Most Have Homes, But Some Haitian Orphans Still In Shelters


In the middle of a snowstorm nearly a year ago, a planeload of 54 Haitian children landed in Pennsylvania as part of an airlift of orphans stranded by the powerful earthquake that devastated their country.

They were taken to Pittsburgh's Holy Family Institute, where they were thrilled by the flush toilets, running water and plentiful food, said the institute's president and CEO, Sister Linda Yankoski.

Their stay at the facility for troubled or abused children was supposed to be temporary, just until U.S. adoptive families took them in, she said.

Wednesday is the first anniversary of the Haiti quake, and by now most of those children have moved into adoptive homes, as have hundreds of others around the country who arrived in similar airlifts.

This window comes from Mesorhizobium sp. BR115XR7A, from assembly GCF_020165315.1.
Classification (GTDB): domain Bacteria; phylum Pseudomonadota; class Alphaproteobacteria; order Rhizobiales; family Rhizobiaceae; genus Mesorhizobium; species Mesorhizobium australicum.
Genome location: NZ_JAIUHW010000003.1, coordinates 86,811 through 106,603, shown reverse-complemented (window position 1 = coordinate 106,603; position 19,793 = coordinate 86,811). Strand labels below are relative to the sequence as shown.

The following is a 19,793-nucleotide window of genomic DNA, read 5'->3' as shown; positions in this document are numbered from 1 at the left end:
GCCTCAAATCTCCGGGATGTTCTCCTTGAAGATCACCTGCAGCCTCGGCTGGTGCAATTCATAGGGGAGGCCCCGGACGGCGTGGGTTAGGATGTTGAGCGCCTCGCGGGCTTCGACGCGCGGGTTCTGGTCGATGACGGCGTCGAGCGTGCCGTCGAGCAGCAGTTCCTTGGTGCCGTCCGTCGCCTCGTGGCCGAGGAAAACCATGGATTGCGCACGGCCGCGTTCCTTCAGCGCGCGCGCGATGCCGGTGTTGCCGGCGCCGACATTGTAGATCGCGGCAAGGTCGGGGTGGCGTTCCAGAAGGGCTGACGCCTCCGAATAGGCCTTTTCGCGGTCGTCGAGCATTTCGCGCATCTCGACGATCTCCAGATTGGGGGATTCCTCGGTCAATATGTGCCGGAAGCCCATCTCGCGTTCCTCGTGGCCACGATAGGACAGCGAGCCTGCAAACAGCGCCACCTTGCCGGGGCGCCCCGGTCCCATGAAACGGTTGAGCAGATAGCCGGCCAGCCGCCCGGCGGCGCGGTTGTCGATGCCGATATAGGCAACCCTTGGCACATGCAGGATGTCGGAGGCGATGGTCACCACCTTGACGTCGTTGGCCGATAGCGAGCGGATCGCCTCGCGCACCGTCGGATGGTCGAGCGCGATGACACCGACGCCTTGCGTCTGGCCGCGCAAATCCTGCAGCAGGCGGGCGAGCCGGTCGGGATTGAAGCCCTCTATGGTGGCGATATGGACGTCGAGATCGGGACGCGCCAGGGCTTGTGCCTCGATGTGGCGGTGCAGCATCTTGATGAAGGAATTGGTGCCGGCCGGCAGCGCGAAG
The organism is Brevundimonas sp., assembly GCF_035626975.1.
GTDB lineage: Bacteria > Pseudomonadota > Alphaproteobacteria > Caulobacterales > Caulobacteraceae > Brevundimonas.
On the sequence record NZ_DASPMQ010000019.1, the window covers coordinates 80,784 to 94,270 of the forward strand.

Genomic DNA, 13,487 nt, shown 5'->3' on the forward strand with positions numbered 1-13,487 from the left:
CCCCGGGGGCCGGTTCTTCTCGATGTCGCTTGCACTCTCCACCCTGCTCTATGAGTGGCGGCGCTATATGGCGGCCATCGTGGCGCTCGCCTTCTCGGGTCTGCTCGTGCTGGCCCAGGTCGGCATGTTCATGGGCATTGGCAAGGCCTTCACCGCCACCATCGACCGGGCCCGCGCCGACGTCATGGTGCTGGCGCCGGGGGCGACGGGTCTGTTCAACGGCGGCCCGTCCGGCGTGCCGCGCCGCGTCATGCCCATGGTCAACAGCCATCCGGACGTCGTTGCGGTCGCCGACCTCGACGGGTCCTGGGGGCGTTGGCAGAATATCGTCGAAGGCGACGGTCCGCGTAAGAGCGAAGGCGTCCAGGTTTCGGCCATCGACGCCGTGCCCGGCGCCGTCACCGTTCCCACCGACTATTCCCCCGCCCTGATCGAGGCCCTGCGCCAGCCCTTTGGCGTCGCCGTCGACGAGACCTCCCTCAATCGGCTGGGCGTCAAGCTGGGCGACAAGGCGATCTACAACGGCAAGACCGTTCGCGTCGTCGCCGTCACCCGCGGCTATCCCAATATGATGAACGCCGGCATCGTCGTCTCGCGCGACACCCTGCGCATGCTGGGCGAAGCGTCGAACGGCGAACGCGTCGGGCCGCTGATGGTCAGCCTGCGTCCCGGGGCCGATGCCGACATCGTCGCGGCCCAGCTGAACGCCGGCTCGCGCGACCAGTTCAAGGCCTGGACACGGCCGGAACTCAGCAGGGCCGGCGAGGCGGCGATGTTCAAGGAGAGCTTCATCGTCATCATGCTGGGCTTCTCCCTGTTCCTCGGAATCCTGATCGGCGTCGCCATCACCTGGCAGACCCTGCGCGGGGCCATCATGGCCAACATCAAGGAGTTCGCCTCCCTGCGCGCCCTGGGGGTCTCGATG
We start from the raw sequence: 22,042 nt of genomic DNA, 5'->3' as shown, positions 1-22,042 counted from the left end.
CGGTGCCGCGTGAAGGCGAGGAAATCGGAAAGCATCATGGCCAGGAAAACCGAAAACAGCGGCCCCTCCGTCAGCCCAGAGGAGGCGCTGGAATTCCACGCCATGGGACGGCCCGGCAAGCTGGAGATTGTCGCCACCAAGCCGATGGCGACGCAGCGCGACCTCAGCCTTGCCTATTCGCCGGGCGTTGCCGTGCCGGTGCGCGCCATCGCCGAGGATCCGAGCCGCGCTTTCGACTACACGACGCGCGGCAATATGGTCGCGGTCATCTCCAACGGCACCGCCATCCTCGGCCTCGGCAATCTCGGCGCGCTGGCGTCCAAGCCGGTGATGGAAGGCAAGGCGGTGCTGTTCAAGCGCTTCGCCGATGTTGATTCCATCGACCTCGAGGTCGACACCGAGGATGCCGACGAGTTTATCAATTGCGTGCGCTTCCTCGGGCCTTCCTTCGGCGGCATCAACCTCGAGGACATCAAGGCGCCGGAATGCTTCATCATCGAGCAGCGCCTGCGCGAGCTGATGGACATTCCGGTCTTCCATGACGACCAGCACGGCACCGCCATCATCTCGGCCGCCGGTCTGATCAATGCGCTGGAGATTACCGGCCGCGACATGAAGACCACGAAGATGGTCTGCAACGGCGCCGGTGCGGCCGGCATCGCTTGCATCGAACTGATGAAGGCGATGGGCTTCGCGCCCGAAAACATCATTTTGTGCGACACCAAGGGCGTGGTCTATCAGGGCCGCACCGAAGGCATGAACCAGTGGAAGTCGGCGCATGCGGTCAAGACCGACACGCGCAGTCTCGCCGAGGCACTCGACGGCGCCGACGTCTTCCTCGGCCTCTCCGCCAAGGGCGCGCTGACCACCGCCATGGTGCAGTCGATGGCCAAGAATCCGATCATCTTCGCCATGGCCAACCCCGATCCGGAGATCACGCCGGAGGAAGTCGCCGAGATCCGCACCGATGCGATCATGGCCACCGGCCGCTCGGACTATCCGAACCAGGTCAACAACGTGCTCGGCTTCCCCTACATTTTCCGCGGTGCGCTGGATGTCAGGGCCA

But many spent months in federal custody -- some even experiencing their second winter detained in shelters in Pennsylvania and Florida, still waiting for their lives in America to truly begin.

"They are confused, they feel rejected, they wonder what's going to happen to them and whether they are ever going to be with a family as they were promised," said Michelle Abarca, a lawyer with the Florida Immigrant Advocacy Center, which is representing some of the children who were taken to Miami.

"They faced rejection in Haiti, rejection here. It's all rejection."

The children's complex legal status unfolded because they were airlifted out of Haiti in the midst of a crisis, believed to be orphans in the process of being adopted by U.S. parents. The plan was to finish the adoptions in the United States, an unusual exception to international adoption protocol.